During pregnancy, it may be harder to discover breast cancer because of changes in the breasts. Most evidence indicates pregnancy does not increase the rate of growth or spread of a breast cancer.

Studies indicate pregnancy is safe in women with a history of breast cancer if the cancer has been successfully treated. Treatment of breast cancer during pregnancy varies. It may require surgery, chemotherapy and/or radiation. Recent studies indicate chemotherapy for breast cancer during pregnancy may be safe.

A form of breast cancer you should be aware of is inflammatory breast cancer (IBC). Although rare, it can occur during and after pregnancy, and may be mistaken for mastitis, which is inflammation of the breast. Symptoms of inflammatory breast cancer include swelling or pain in the breast, redness, nipple discharge and/or swollen lymph nodes above the collarbone or under the arm. You may feel a lump, although one is not always present.

If you experience any of these symptoms, do not panic! Nearly all of the time it will be a breast infection related to breastfeeding. However, if you’re concerned, contact your healthcare provider. A biopsy is used to diagnose the problem. To learn more about IBC, visit www.ibcsupport.org.

Other Cancers. Cervical cancer is believed to occur about once in every 10,000 pregnancies. However, about 1% of the women who have cancer of the cervix are pregnant when it’s diagnosed. Cancer of the cervix is curable, particularly when found and treated in its early stages.

Malignancies of the vulva, the tissue surrounding the vaginal opening, have also been reported during pregnancy. It is a rare complication.

Hodgkin’s disease (a form of cancer) commonly affects young people. It is now being controlled for long periods with radiation and chemotherapy. The disease occurs in about 1 of every 6000 pregnancies. Pregnancy does not appear to have a negative effect on the course of Hodgkin’s disease.

Pregnant women who have leukemia have demonstrated an increased chance of premature labor or increased bleeding after pregnancy. Leukemia is usually treated with chemotherapy or radiation therapy.

Melanoma is a cancer derived from skin cells that produce melanin (pigment). A malignant melanoma can spread through the body. Pregnancy may cause symptoms or problems to worsen. A melanoma can spread to the placenta and baby.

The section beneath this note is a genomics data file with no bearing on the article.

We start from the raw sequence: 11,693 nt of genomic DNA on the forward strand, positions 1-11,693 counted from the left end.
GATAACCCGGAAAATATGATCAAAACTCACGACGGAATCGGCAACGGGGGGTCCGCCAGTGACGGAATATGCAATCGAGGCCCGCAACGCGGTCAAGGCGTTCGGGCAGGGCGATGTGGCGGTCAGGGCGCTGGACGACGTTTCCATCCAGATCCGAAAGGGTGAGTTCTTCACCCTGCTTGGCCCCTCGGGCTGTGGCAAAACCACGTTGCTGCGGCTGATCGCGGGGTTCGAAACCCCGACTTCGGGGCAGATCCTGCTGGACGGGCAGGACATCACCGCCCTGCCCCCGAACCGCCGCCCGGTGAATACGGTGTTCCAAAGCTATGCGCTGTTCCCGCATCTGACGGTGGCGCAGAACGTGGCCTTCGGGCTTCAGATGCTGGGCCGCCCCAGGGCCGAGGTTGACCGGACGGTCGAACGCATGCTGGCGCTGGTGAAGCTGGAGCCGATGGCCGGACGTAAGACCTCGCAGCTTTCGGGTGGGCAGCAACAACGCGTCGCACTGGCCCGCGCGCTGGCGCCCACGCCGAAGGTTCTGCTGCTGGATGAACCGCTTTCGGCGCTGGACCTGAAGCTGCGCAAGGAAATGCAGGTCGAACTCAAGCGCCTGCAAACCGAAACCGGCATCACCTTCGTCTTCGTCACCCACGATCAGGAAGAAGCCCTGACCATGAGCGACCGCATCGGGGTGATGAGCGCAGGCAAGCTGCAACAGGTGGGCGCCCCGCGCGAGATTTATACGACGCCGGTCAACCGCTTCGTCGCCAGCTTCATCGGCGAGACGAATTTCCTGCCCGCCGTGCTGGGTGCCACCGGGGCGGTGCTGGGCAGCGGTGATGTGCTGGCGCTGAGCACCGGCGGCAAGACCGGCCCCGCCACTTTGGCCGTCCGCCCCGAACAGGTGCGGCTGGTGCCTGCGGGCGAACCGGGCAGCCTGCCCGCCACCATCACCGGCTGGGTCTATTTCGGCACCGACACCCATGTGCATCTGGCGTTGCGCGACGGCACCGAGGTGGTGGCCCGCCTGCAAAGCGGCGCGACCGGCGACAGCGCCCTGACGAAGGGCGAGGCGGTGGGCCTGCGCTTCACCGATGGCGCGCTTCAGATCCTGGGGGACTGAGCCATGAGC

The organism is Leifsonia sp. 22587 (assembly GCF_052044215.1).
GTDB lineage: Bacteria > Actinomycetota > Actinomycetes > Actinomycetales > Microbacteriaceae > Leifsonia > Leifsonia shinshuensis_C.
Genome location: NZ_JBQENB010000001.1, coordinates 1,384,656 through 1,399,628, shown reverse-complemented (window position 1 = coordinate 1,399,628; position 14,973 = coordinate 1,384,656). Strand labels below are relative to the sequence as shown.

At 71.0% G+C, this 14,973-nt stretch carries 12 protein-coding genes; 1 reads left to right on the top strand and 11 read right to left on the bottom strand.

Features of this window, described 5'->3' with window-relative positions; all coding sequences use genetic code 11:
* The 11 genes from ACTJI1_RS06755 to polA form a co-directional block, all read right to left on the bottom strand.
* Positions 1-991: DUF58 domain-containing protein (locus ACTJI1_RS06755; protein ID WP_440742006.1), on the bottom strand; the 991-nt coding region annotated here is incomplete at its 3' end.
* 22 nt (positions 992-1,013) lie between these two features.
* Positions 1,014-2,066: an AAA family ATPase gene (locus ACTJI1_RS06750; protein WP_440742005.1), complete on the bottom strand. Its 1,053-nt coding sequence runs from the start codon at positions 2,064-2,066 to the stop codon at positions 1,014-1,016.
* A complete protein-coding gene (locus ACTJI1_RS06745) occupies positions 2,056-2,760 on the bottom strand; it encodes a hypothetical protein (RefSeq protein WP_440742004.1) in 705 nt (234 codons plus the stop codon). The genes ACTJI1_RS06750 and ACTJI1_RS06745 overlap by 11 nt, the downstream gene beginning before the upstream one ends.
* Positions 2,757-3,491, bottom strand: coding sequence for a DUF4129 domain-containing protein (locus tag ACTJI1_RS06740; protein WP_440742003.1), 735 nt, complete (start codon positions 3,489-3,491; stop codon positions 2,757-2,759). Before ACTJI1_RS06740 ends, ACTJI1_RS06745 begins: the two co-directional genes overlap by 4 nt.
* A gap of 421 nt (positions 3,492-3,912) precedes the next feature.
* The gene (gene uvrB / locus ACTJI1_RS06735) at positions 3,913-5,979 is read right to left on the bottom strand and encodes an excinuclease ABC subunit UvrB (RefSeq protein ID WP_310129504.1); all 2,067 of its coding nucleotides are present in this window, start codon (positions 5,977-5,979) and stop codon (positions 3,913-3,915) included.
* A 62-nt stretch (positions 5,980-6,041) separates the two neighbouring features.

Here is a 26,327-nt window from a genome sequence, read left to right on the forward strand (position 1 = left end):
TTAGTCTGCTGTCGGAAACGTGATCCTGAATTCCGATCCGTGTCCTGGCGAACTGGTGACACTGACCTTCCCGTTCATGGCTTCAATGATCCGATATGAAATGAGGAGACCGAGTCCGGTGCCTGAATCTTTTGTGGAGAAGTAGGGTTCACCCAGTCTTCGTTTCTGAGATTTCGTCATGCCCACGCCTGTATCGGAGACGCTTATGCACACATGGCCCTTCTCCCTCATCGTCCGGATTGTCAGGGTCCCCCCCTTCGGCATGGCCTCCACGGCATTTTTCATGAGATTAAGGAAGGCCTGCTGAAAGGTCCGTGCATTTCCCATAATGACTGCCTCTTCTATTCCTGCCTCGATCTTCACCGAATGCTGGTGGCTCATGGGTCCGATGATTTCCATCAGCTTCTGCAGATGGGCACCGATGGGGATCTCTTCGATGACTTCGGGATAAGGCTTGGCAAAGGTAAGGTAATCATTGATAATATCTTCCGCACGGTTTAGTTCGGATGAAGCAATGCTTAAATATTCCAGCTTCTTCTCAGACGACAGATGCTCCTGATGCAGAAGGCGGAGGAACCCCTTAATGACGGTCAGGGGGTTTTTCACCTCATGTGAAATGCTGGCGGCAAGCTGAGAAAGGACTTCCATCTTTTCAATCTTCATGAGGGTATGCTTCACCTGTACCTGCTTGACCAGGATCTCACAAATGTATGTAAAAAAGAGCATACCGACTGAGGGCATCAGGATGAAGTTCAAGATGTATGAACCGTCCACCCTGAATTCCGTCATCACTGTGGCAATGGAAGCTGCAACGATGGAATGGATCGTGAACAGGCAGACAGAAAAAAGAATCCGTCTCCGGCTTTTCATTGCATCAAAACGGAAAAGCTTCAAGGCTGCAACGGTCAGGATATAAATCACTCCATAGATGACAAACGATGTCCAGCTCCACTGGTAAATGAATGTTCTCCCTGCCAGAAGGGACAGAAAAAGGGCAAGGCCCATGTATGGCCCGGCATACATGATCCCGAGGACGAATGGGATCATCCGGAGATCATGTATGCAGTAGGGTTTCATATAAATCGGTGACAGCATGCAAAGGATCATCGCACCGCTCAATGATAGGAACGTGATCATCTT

Bone tumors are rare during pregnancy. However, two types of noncancerous bone tumors can affect pregnancy and delivery. These tumors, endochondromas and benign exostosis, can involve the pelvis; tumors may interfere with labor. The possibility of having a Cesarean delivery is more likely with these tumors.

It may be harder to lose your pregnancy weight after having twins, so stick to the weight goal your healthcare provider gives you. In addition, carrying two babies causes more changes in your body, which may cause you to hold onto the weight you gain during pregnancy.

7. Exercise for Week 32


One exercise you can do during pregnancy may help during labor. Using your diaphragm to breathe is beneficial to you. These are the muscles you will use during labor and delivery. Breath training decreases the amount of energy you need to breathe, and it improves the function of your respiratory muscles. Practice the different breathing exercises below for benefits in the near future (labor and delivery!).

• Breathe in through your nose, and exhale through pursed lips. Making a little whistling sound is OK. Breathe in for 4 seconds, and breathe out for 6 seconds.

• Lie back, propped on some pillows, in a comfortable position. Place your hand on your tummy while breathing. If you breathe using your diaphragm muscles, your hand will move up when you inhale and down when you exhale. If it doesn’t, try using different muscles until you can do it correctly.

• Bend forward to breathe. If you bend slightly forward, you’ll find it’s easier to breathe. If you feel pressure as your baby gets bigger, try this technique. It may offer some relief.